Joost de Valk: Hey everyone and welcome to yet another Yoast SEO podcast. I’m joined today by my good friend, my long-time friend Kristopher Jones. Kristopher, how long do we know each other?
Kristopher Jones: We did this exercise, I think it’s 13 years-ish. Give or take a margin of errors two years.
Joost de Valk: I think I actually know where it was. It was SES New York, 2008. We did do this exercise before.
Kristopher Jones: There it is, 13 years.
Joost de Valk: Yeah 13 years. We’ve both done a lot of things, since. At that point you were still the owner and founder of Pepperjam. What have you done since?
Kristopher Jones: Great way to kick this off! Since we know each other. Listen, I’ll capture it this way. I’ve been a serial entrepreneur, so I’ve built multiple successful businesses. I’ve been an investor. After I sold Pepperjam in 2009, in 2010 I started an investment fund called KBJ capital. I’ve made somewhere around 28 investments since then. The third thing I would say is that I’m a writer. I write a lot. In fact, I’m like over the top with it, I’m not a Neil Patel over the top, but I’m like a Kristopher Jones wow, he’s aggressive. What that means is..
Joost de Valk: That means you write yourself.
Kristopher Jones: I wrote a book back in 2008 called SEO visual blueprint. That was my first entree into professional writing. I did a second and a third edition of that in 2010 and 2013. And Oh boy, I don’t know, five, six years ago, I started to write for a bunch of different publications and stuff. Everything from Inc and Forbes to Search Engine Journal and Search Engine Land. So I’ve been published over 500 times. So those are the three kinds of highlights. I’m a serial entrepreneur, I’m an investor. And I’m a writer.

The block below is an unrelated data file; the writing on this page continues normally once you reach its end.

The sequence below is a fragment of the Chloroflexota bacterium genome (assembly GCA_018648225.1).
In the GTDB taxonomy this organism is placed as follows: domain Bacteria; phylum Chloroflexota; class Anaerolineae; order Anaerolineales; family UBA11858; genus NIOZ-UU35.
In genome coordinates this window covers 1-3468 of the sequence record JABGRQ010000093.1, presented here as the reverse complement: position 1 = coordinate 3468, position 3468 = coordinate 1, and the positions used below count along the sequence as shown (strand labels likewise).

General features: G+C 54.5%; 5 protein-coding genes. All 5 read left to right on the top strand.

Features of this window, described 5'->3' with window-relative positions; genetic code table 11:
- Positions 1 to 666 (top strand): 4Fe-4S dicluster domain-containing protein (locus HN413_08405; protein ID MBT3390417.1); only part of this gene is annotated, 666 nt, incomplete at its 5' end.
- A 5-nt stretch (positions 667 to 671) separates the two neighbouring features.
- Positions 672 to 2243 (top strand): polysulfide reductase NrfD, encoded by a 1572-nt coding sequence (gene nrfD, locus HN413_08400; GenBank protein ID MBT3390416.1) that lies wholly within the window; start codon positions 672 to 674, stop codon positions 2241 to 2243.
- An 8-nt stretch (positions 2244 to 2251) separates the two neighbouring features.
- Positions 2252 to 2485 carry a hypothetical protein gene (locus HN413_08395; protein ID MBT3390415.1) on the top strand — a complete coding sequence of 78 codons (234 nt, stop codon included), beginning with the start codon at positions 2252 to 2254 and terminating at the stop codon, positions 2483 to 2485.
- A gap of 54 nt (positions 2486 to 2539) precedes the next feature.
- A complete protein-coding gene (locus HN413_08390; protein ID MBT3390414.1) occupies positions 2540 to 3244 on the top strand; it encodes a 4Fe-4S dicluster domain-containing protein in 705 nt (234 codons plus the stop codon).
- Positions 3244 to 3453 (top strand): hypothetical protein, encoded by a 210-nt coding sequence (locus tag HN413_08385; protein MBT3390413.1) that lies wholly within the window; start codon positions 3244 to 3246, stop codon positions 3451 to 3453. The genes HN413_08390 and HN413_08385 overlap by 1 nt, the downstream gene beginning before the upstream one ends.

Joost de Valk: And the writing supports the entrepreneurial side? Or is it the other way around?
Kristopher Jones: That’s a great question. I’ll tell you this. What I tend to write about is SEO and growth hacking on the one hand and then entrepreneurship on the other. So I just recently published an article on LinkedIn, highlighting the top 15 strategies to set your business up for a successful merger and acquisition transaction. Then on the other hand, I think one of the more recent posts that I put on Search Engine Journal was on like web vitals and preparing for the update by Google on web vitals in May.
Building and scaling a business
Joost de Valk: Cool. You run a company called LSEO. Do you run it yourself? I don’t even know any more Kris. I can’t keep up with you.
Kristopher Jones: I think you’re phrasing these questions in a way where I could just like break news. In short, I will tell you Joost that one of the reasons that I’ve had success in entrepreneurship is that I have a knack for associating myself surrounding myself with smart people.